Source: The White Goddess

A little bit out there in a modern context, admittedly, but it's important to remember that the Festival of Dionysus was a religious event centered around dramatic poetry, the Homeric Hymns has religious function, and the pronouncements of ancient oracles were highly stylized language with obscured meaning. ("Stylized language with obscured meaning" is one definition of poetry.)

As a sometimes poet, I find the idea that poetry is a "sacred language" to be quite resonant, and substantiated by the sublime effect great work produces. This is to say the effect of great poetry goes beyond the strictly rational, which is the domain of both creative insight and religion.

It is not an uncommon idea. A second excerpt from Anderson's essay heavily utilizes religious language:

"I believe with Goethe that dramatic poetry is man's greatest achievement on this earth so far, and I believe with the early Bernard Shaw that the theater is essentially a cathedral of the spirit, devoted to the exultation of humanity, and boasting an apostolic succession of inspired high priests which extends further into the past than the Christian line founded by Saint Peter."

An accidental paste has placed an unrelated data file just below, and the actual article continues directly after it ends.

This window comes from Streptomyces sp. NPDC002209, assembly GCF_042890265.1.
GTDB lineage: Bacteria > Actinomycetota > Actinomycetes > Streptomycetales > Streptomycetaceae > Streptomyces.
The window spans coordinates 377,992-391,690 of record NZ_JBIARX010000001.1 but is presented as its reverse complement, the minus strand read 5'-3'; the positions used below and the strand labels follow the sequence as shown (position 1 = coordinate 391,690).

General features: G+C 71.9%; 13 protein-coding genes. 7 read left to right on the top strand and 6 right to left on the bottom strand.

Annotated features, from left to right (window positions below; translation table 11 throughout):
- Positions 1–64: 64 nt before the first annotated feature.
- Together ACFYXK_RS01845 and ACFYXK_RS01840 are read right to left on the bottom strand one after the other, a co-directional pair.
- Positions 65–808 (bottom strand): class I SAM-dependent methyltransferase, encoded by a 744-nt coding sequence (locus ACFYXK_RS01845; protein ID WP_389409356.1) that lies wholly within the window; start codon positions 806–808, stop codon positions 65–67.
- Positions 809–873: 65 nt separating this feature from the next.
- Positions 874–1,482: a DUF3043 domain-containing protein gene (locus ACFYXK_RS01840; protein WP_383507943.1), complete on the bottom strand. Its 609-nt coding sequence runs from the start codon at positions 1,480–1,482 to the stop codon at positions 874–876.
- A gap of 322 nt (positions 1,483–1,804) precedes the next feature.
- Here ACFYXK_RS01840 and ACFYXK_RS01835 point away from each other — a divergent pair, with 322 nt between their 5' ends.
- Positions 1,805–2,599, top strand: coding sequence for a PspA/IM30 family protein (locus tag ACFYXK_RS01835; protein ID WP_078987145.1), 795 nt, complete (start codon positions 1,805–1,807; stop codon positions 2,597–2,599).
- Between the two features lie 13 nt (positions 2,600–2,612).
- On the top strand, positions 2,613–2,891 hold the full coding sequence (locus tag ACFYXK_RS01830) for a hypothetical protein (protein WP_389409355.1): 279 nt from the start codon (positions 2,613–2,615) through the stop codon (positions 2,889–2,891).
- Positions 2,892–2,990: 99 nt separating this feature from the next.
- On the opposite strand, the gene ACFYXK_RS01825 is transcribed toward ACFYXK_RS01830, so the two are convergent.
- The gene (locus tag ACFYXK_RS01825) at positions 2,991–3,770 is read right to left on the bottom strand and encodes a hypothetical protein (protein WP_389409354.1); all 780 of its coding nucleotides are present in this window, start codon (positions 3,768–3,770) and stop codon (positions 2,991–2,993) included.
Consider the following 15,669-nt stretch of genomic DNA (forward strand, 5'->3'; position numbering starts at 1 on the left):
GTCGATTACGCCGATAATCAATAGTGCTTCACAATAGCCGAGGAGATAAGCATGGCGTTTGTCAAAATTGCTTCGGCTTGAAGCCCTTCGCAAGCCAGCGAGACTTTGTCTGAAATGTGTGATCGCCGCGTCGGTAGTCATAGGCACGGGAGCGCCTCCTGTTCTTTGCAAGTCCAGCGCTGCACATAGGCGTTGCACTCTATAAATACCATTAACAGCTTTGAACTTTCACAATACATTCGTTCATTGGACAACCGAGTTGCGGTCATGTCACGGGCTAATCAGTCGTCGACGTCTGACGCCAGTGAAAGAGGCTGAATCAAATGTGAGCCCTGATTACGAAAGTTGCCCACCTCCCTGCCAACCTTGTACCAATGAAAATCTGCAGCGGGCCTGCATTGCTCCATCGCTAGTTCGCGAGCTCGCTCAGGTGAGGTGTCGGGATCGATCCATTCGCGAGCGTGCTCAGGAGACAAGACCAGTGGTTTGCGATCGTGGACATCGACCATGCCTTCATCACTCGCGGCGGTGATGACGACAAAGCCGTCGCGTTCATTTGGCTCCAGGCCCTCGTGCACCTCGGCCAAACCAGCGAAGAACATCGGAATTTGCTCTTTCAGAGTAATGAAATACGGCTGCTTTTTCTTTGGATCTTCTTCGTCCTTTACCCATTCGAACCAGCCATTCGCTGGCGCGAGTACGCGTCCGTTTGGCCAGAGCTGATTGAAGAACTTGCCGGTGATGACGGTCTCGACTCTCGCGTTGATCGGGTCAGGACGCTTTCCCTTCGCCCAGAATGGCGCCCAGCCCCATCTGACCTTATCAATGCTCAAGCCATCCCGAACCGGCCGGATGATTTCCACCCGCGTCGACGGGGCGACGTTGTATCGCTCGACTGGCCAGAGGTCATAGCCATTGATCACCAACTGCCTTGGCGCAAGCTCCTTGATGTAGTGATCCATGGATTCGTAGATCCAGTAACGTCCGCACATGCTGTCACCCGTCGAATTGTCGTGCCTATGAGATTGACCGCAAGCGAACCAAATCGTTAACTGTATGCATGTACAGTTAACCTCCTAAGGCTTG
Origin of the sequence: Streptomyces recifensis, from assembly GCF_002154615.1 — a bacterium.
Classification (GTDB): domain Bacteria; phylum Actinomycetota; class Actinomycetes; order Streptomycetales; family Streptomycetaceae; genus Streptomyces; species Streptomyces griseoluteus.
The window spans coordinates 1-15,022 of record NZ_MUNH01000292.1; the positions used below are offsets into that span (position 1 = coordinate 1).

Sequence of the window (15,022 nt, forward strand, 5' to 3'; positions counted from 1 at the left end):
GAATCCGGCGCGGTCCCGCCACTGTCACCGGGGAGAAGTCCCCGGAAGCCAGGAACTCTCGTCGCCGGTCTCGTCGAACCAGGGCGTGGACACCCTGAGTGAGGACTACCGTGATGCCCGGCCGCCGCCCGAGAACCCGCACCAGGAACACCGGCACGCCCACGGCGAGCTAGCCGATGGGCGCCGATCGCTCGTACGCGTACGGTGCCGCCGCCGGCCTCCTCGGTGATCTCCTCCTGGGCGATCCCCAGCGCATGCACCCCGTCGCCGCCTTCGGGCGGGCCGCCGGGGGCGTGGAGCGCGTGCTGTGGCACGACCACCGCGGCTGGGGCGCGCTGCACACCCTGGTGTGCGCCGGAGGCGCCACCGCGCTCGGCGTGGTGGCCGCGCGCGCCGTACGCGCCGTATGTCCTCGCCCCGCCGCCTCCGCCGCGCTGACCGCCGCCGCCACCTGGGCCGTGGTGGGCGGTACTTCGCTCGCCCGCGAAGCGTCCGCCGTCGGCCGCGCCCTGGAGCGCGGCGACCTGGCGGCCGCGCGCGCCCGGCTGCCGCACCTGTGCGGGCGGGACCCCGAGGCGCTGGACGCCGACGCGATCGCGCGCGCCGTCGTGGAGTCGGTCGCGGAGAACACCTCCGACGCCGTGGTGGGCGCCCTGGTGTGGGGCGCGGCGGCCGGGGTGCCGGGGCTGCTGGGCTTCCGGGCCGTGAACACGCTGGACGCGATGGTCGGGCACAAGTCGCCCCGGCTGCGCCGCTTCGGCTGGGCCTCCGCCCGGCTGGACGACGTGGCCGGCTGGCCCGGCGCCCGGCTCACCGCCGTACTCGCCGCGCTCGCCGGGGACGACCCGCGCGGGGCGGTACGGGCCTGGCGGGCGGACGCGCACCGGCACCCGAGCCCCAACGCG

Source: Maxwell Anderson, "Poetry in the Theater", 1939 | Excerpt from American Playwrights On Drama

Anderson extends the metaphor in the subsequent passages, notably using the term "mystery" in the religious context:

"It has been, even at its best, a democratic temple, decorated with more gargoyles than saints, generously open to wits, clowns, excoriating satirists, false prophets, and crowds of moneychangers with a heavy investment in the mysteries. Lately it has recognized the mysteries only as a side show, and have been overrun with guides who prove to an eager public that all saints are plaster and all prophets fakes."
ibid.